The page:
Points of Concern with the Mohd. Salim Orders
Two other concerns are worth highlighting in relation to the Mohd. Salim orders. The first is more of a semantic objection – the situating of state officials as “persons in loco parentis” for the rivers Ganga and Yamuna, and any natural resource in general, is troubling. The High Court notes how the river is itself often referred to as “Ganga Maa” and regarded a “mother” by the Hindus. The river then, is itself regarded a parent figure – a powerful entity, that demands respect even more than it demands protection. Metaphorically speaking, it helps to acknowledge that “Mother Nature” is a powerful force, and we disturb it at our own peril. We (either the community or the state) aren’t nature’s parent figures. If anything, it is the converse. Ghosh, in her article, also highlights the troubled history that parens patriae has had with environmental litigation in India, most notoriously in the Bhopal Gas Leak cases.
The other concern with the Mohd. Salim Orders, is that there seems to be a privileging of the Uttarakhand Government’s interest (presumably because the case was being heard by the Uttarakhand High Court), despite the fact that the rivers Ganga and Yamuna flow through several other riparian states, who are all equally invested and interested in the protection of these rivers. This was a clear deviation from the approach taken in the order dt. 02.12.2016 passed in the Lalit Miglani PIL, where the Court directed the formation of an inter-state council under Article 263 of the Constitution comprising all the riparian states of the river Ganga.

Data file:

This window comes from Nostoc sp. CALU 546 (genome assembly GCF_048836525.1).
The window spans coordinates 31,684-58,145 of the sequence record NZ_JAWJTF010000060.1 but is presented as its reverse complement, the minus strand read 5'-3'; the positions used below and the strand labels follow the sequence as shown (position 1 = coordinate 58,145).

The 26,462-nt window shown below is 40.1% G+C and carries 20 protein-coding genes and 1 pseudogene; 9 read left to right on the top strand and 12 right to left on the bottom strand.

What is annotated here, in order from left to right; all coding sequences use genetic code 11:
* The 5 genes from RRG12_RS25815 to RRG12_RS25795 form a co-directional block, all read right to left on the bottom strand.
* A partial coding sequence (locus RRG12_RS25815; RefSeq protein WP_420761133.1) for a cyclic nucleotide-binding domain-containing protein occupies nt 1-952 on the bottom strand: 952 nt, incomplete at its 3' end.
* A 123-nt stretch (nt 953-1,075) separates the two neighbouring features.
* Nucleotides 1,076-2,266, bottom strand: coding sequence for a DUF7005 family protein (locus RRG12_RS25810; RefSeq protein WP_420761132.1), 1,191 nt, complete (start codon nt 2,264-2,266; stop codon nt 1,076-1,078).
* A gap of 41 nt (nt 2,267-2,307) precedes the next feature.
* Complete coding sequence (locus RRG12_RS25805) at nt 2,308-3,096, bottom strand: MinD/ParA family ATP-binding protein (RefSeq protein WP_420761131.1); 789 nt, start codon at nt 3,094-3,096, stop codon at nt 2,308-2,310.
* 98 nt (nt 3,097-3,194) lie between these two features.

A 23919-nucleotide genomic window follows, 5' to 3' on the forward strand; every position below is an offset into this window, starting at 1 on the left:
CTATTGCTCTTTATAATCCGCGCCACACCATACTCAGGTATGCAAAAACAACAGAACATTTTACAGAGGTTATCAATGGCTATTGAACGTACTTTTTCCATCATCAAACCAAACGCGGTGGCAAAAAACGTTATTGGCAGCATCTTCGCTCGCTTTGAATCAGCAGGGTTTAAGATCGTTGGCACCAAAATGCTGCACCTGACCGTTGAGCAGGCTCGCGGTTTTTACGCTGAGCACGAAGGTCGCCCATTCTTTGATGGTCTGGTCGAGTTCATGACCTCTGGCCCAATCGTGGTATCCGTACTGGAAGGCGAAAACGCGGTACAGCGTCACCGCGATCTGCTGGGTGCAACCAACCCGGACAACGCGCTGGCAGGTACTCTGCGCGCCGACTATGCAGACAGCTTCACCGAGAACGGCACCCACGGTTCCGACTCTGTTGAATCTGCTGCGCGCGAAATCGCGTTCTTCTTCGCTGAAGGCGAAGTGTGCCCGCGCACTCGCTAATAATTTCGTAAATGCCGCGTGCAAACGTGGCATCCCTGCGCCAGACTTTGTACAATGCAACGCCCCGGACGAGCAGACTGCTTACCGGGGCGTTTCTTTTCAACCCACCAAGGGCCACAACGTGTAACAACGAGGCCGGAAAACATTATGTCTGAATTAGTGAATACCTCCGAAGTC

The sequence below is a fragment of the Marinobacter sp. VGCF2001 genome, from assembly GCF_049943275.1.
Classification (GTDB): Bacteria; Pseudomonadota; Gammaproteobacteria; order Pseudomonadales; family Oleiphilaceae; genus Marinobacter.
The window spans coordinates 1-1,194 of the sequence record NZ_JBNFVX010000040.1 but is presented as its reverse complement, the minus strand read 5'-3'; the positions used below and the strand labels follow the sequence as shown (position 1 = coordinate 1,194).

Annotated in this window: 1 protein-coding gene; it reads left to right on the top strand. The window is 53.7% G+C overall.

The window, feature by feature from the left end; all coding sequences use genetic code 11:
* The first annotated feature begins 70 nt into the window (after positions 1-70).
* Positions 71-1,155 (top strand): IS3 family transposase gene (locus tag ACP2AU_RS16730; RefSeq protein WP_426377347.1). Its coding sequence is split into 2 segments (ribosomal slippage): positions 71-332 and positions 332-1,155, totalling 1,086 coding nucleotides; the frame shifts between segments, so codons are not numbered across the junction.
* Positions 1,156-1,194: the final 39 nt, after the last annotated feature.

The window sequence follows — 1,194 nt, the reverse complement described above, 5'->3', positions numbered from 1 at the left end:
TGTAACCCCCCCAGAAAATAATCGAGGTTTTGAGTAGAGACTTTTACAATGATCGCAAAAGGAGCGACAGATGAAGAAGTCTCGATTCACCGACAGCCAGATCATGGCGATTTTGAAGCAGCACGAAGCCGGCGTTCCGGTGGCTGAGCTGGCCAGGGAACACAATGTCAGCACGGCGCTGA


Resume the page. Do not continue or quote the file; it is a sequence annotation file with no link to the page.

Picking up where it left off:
The 2nd Lalit Miglani Order – Expansion of the Personhood Principle
As already noted, the Lalit Miglani PIL was an overarching, and concerned one with pollution of the river Ganga. A detailed order dt. 02.12.2016 had been passed making a whole host of mandatory directions. The Court was faced with non-compliance with most of its directions. In the meanwhile, the Court had passed the Mohd. Salim orders dt. 30.12.2016 and 20.03.2017 and introduced the concept of personhood of rivers into Indian law. The stage was set for something much larger. The Court had made its signal. The Petitioner in the Lalit Miglani PIL took his cue, and moved what is quite frankly, an astonishing miscellaneous application. The application sought for an order declaring “the Himalayas, Glaciers, Streams, Water Bodies, etc. as legal entities as juristic persons at par with pious rivers Ganga and Yamuna.” Suddenly, a case about the river Ganga in particular, had become a case about all sorts of natural geographical features all over the country. The Court notes that it is unusual for such an application to be entertained after disposal of the main application, but it goes on to decide the application anyway, in accordance with the principle of ‘continuous mandamus’ for securing the compliance of its judgment passed in a PIL case.